"She had always wanted words, she loved them, grew up on them. Words gave her clarity, brought reason, shape. Whereas I thought words bent emotions like sticks in water." --Michael Ondaatje, The English Patient
|Ondaatje accepting the Golden Booker.|
When you learned this week that the Golden Man Booker Prize had gone to The English Patient by Michael Ondaatje, maybe you thought it was great news or maybe you thought of 50 other Booker winners who deserved the honor more.
Some folks considered the whole notion of a Golden Booker to be nonsense. Others suspected the popularity of Anthony Minghella's Oscar-winning film adaptation was the deciding factor, a theory Ondaatje himself didn't dispute. In his acceptance speech, he thanked Minghella, "who is no longer with us, but I suspect has something to do with the result of this vote." He also acknowledged "small presses everywhere," and cited authors--J.L. Carr, William Trevor, Barbara Pym, Penelope Fitzgerald, Alice Munro, Graham Swift, Samuel Selvon--who hadn't won a Booker but should have.
"Not for a second do I believe this is the best or most popular book on this list, or any other list that could have been put together of Booker novels," he said. "Especially when it is placed beside a work by V.S. Naipaul--one of the masters of our time, or a major work like Wolf Hall, or Penelope Lively’s beautiful Moon Tiger, or the heart-breaking Lincoln in the Bardo. I've not read The English Patient since it came out in 1992 and I suspect, and know more than any one, that it remains cloudy with errors and pacing."
While I admired his humility, I also wondered whether there's a point at which a book belongs to its readers as much as the author? When I learned that Ondaatje had won the Golden Man Booker Prize, I just smiled. Some books are more iconic than others, especially on a personal level. More than a quarter-century ago, The English Patient taught me--and still reminds me sometimes--how to be a better human being (a lot to ask of a novel, to be sure). It also, and this is no small matter, taught me how to become a bookseller and, specifically, a passionate handseller of books.
Where do handsellers come from? "Everywhere" is the easy answer. The harder, though more precise, response is that they are often like gifted Dickensian orphans, waiting for someone to notice them. I can only tell you where one handseller came from, though I'd like to know your story, too, if you care to share it with me sometime.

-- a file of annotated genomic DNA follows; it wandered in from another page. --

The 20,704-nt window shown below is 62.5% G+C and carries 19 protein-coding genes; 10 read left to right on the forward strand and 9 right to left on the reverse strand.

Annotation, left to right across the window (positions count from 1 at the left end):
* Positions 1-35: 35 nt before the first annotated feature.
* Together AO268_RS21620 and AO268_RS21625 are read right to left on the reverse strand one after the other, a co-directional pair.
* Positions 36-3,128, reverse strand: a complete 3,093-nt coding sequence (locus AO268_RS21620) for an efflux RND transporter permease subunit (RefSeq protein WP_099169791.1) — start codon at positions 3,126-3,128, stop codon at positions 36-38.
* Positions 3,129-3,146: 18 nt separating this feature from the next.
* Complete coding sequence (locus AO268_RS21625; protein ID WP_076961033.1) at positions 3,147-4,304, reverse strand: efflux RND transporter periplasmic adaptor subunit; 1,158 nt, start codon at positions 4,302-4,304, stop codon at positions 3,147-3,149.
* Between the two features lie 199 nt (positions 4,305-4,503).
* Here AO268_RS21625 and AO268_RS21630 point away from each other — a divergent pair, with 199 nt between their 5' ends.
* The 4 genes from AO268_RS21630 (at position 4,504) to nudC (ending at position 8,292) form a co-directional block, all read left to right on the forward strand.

I became a handseller in the fall of 1992. When I started working at the Northshire Bookstore in May of that year, I'd never heard the term. The first person who interviewed me explained that customers often came in looking for reading suggestions. In its simplest definition, a handseller was a bookseller adept at helping customers find those great reads.
Sometime during the middle of August in 1992, the same person who'd interviewed me placed an ARC of The English Patient in my hands and said, "I think you might like this." The novel was due to be published in a month or so. I fell in love with that book on first reading and every reading since. You know how it goes: rookie bookseller reads ARC, falls in biblio-love for the first time, and can't wait to talk about it.
Customer: "Have you read anything great lately?"
Me: "The English Patient."
"Could you recommend a cookbook for my mother?"
"Maybe she'd prefer The English Patient."
"My father hates novels."
"Oh, I think he'd like The English Patient.
"I'd like to return this book to exchange for something else."
"Have you read The English Patient?"
We sold the proverbial bejesus out of that book--well over 200 hardcover copies before it won the Booker Prize. I told my customers about the irresistible voice, characters, settings, as well as the fact that I could open to any page and read them an extraordinary sentence or paragraph. When they asked me to prove it, I did.
With that novel, I learned what it felt like to make an author's book my book. I learned that being a frontline bookseller mattered in a way that was fundamentally crucial to my life at the time. And I really haven't stopped handselling since, even as a longtime editor at Shelf Awareness.
I did, however, gradually learn that genuine handselling discussions actually begin with questions (ex.: What have you read lately that you love?) rather than fervent answers (You've got to read this!). And I realized that the art of conversation trumped the lesser art of evangelism every time.
In the film version of The English Patient, Count Almasy asks Hana why she is "so determined to keep me alive." Her response is at once spare and complex: "Because I'm a nurse." Handselling isn't about life or death, of course, but for most of us a life without reading is unimaginable (Because I'm a bookseller.). A little dramatic, but there it is.
From the novel: "She entered the story knowing she would emerge from it feeling she had been immersed in the lives of others, in plots that stretched back twenty years, her body full of sentences and moments, as if awakening from sleep with a heaviness caused by unremembered dreams."
The English Patient was an ARC I read in the summer of 1992. The story continues.